Using FD lenses on other mounts

The flange focal distance of the FD mount is smaller than most other lens mounts, meaning that it is impossible to mount an FD lens onto most other cameras with an adapter and maintain the same focusing distance. Canon made an adapter containing corrective optics allowing its larger, more expensive FD telephoto lenses to be used on EOS bodies. This adapter functioned as a mild tele-converter, and could not be used on normal and wide-angle lenses. Canon produced this adapter to ease the initial cost of conversion for those with expensive collections of long FD telephoto lenses. Due to the limited number manufactured, these adapters remain sought-after, with used models selling for $1000 (the original "new" price was $250). A few companies have started making EOS-FD adapters, however the image quality (especially at high aperture) is greatly reduced.other than eos -FD adapter also had Leica-FD adapter too, this adapter was original design by a Macau Photo shop Name Zhong Hua camera repair shop. [http://www.bobatkins.com/photography/reviews/canon_fd_eos_adapters.html Puts, E: Canon FD to EOS lens adapters] Mechanically skilled photographers have, however, reported successfully retrofitting FD lenses with alternative mounts. [http://www.ganymeta.org/~darren/photo_f1.2_conversion.php Puts, E: Canon 55mm f1.2 FD -> EOS Conversion]

List of Canon-made FD-mount products

FD cameras

* Canon F-1 (1971)
* Canon FTb (1971)
* Canon FTbn (1973)
* Canon EF (1973)
* Canon TLb (1974)
* Canon TX (1975)
* Canon F-1n (1976)
* Canon AE-1 (1976)
* Canon AT-1 (1977)
* Canon A-1 (1978)
* Canon AV-1 (1979)
* Canon New F-1 (1981)
* Canon AE-1 Program (1981)
* Canon AL-1 (1982)
* Canon T50 (1983)
* Canon T70 (1984)
* Canon T80 (1985)
* Canon T90 (1986)
* Canon T60 (1990)

Fish-eye

* Fisheye 7.5mm f/5.6
* Fisheye 15mm f//2.8

Wide-angle

* 14mm f/2.8L
* 17mm f/4
* 20mm f/2.8
* 24mm f/1.4L
* 24mm f/2
* 24mm f/2.8
* 28mm f/2
* 28mm f/2.8
* 35mm f/2
* 35mm f/2.8
* TS 35mm f/2.8 (Tilt/Shift lens)

Normal

* 50mm f/1.2L
* 50mm f/1.2
* 50mm f/1.4
* 50mm f/1.8 S.C. coating only
* AC 50mm f/1.8
* Macro 50mm f/3.5

Telephoto

* 85mm f/1.2L
* 85mm f/1.8
* 85mm f/2.8 Soft Focus
* 100mm f/2
* 100mm f/2.8
* Macro 100mm f/4
* 135mm f/2
* 135mm f/2.8
* 135mm f/3.5
* 200mm f/1.8L
* 200mm f/2.8
* 200mm f/4
* Macro 200mm f/4
* 300mm f/2.8L
* 300mm f/4L
* 300mm f/4
* 300mm f/5.6
* 400mm f/2.8L
* 400mm f/4.5
* 500mm f/4.5L
* Reflex 500mm f/8
* 600mm f/4.5
* 800mm f/5.6L

Zoom

* 20-35mm f/3.5L
* 24-35mm f/3.5L
* 28-50mm f/3.5
* 28-55mm f/3.5-4.5
* 28-85mm f/4
* 35-70mm f/2.8-3.5
* 35-70mm f/3.5-4.5
* 35-70mm f/4
* 35-70mm f/4 AF
* AC 35-70mm f/3.5-4.5
* 35-105mm f/3.5-4.5
* 35-105mm f/3.5
* 50-135mm f/3.5
* 50-300mm f/4.5L
* 70-150mm f/4.5
* 70-210mm f/4
* 75-200mm f/4.5
* AC 75-200mm f/4.5
* 80-200mm f/4L
* 80-200mm f/4
* 85-300mm f/4.5
* 100-200mm f/5.6
* 100-300mm f/5.6L
* 100-300mm f/5.6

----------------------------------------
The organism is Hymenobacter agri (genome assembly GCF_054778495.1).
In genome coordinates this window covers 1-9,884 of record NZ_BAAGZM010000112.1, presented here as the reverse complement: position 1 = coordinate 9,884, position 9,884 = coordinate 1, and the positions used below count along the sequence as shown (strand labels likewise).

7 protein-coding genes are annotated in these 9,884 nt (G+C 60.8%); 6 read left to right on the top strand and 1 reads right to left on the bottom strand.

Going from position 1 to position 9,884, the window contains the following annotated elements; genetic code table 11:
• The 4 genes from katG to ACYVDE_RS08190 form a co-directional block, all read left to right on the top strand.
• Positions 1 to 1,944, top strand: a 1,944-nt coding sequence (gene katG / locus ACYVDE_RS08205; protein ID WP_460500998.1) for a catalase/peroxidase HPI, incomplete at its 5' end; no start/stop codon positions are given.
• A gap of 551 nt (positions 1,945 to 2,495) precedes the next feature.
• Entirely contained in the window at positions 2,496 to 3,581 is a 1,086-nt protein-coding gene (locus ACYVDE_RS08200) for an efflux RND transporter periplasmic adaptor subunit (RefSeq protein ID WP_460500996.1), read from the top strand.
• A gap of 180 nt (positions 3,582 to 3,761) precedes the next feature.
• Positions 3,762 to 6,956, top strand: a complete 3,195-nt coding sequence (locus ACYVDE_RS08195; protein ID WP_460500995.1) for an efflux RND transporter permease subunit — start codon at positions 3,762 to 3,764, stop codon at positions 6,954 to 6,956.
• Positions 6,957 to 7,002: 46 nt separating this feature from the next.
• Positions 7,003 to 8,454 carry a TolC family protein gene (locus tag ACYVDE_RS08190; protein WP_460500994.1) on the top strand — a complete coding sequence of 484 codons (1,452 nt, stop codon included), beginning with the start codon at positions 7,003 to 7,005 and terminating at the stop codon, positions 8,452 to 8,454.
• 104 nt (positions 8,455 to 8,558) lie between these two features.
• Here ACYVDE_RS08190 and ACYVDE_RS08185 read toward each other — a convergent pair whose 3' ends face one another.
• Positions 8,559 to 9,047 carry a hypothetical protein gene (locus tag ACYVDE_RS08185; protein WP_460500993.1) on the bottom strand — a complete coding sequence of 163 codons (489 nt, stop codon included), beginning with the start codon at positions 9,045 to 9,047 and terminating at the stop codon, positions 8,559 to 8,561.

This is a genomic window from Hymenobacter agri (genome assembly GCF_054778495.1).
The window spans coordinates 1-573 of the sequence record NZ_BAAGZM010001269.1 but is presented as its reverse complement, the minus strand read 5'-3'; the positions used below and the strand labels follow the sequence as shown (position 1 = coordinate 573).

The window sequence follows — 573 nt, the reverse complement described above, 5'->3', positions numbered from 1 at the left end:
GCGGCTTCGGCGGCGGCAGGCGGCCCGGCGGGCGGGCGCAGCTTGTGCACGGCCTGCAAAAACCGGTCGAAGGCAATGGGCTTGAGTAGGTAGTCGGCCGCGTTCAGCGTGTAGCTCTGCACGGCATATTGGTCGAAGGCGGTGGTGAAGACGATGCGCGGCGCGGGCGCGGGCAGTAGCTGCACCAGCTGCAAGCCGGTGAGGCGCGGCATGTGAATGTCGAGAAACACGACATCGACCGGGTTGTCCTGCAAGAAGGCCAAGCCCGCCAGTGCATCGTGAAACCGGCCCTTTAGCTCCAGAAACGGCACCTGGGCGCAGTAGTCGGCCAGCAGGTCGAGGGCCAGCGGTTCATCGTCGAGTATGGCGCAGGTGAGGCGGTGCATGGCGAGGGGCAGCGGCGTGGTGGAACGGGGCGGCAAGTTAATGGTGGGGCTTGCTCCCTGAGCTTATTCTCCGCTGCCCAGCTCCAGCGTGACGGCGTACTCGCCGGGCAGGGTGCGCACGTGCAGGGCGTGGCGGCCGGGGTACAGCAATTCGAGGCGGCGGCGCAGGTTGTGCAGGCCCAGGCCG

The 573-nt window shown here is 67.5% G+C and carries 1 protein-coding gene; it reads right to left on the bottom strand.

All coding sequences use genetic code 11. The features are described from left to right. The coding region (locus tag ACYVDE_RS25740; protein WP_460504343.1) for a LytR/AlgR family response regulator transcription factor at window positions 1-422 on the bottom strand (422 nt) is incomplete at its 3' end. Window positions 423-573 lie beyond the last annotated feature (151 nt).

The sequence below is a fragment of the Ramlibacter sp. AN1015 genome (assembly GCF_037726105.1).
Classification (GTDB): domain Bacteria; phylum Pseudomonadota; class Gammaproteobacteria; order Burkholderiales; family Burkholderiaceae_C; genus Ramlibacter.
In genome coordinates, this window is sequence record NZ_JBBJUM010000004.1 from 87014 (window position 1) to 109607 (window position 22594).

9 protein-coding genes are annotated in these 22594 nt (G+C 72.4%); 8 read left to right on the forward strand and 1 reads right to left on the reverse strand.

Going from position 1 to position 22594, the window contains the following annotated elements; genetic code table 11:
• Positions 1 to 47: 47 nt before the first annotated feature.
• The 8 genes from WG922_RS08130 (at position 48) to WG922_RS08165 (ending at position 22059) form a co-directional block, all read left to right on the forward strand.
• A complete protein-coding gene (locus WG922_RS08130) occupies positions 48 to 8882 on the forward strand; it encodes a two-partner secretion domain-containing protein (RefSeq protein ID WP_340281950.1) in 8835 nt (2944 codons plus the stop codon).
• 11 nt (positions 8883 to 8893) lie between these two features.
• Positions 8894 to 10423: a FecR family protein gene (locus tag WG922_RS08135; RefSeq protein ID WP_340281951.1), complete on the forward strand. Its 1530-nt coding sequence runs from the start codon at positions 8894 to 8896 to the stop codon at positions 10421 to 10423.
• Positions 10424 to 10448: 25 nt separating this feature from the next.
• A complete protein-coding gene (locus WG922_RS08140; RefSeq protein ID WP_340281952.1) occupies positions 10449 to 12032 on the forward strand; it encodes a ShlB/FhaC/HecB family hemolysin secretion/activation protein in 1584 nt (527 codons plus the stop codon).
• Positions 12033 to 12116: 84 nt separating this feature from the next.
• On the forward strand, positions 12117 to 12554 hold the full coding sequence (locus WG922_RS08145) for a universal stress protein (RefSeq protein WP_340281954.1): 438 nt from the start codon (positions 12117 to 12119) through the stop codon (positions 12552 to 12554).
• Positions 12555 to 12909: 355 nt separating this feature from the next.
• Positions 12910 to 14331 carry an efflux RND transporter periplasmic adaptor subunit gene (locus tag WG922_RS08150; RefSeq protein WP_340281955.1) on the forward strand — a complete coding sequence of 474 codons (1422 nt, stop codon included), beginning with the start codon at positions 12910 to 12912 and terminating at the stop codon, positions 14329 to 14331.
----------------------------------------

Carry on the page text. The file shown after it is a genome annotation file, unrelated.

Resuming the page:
* 150-600mm f/5.6L

FD lenses

The original generation of FD lenses featured a silver locking ring at the base. Only that locking ring turns to lock the lens to the camera body; the lens body remains still. [cite web |url=http://www.canon.com/camera-museum/camera/lens/fd/f_fd.html |title=FD lenses |author=Canon Inc. |work=Canon Camera Museum]

Fisheye

* 7.5mm f/5.6
* 7.5mm f/5.6 S.S.C.
* 15mm f/2.8 S.S.C.

Wide-angle

* 17mm f/4
* 17mm f/4 S.S.C.
* 20mm f/2.8 S.S.C.
* 24mm f/1.4 S.S.C. Aspherical
* 24mm f/2.8
* 24mm f/2.8 S.S.C.
* 28mm f/2 S.S.C.
* 28mm f/2.8 S.C.
* 28mm f/3.5
* 28mm f/3.5 S.C.
* 35mm f/2 I
* 35mm f/2 II
* 35mm f/2 III
* 35mm f/2 S.S.C. I
* 35mm f/2 S.S.C. II
* TS 35mm f/2.8 S.S.C.
* 35mm f/3.5
* 35mm f/3.5 S.C. I
* 35mm f/3.5 S.C. II
* 35mm f/3.5 S.C. III

Normal

* 50mm f/1.4
* 50mm f/1.4 S.S.C. (I)
* 50mm f/1.4 S.S.C. (II)
* 50mm f/1.8 (I)
* 50mm f/1.8 (II)
* 50mm f/1.8 S.C. (I)
* 50mm f/1.8 S.C. (II)
* Macro 50mm f/3.5 S.S.C.
* 55mm f/1.2
* 55mm f/1.2 AL
* 55mm f/1.2 S.S.C.
* 55mm f/1.2 S.S.C. AL
* 55mm f/1.2 S.S.C. Aspherical

Telephoto

* 85mm f/1.2 S.S.C. Aspherical
* 85mm f/1.8 S.S.C.
* 100mm f/2.8
* 100mm f/2.8 S.S.C.
* Macro 100mm f/4 S.C.
* 135mm f/2.5
* 135mm f/2.5 S.C.
* 135mm f/3.5
* 135mm f/3.5 S.C. (I)
* 135mm f/3.5 S.C. (II)
* 200mm f/2.8 S.S.C.
* 200mm f/4
* 200mm f/4 S.S.C.
* 300mm f/2.8 S.S.C. Fluorite
* 300mm f/4 S.S.C.
* 300mm f/4L
* 300mm f/5.6
* 300mm f/5.6 S.C.
* 300mm f/5.6 S.S.C.
* 400mm f/4.5 S.S.C.
* 500mm f/4.5L
* Reflex 500mm f/8 S.S.C.
* 600mm f/4.5 S.S.C.
* 800mm f/5.6 S.S.C.
* 800mm f/5.6L

Zoom

* 24-35mm f/3.5 S.S.C. Aspherical
* 28-50mm f/3.5 S.S.C.
* 35-70mm f/2.8-3.5 S.S.C.
* 80-200mm f/4 S.S.C.
* 85-300mm f/4.5 S.S.C
* 100-200mm f/5.6
* 100-200mm f/5.6 S.S.C.

Macrophoto lenses

These lenses could only be used attached to a macro bellows; since they can't mount to a camera directly, they are not properly FD lenses, but are listed here because they are part of the whole system. [cite web |url=http://www.canon.com/camera-museum/camera/lens/sp/f_sp.html |title=Special Lenses |author=Canon Inc. |work=Canon Camera Museum]

* Macrophoto Lens 20mm f/2.8
* Macrophoto Lens 35mm f/2.8

References

ee also

*
*List of Canon products

External links

* [http://www.canonfd.com Canon FD Documentation Project - Manuals and much more] .
* [http://www.mir.com.my/rb/photography/companies/canon/fdresources/SLRs/index.htm Extensive FD Reference Page] at [http://www.mir.com.my/rb/photography/ Photography in Malaysia] .
* [http://canonfd.farah.cl/CanonFD_faql.html Canon FD FAQL] .
* [http://www.ilktac.com/canonfd/ Canon FD Linklist, mount types and acronyms explained]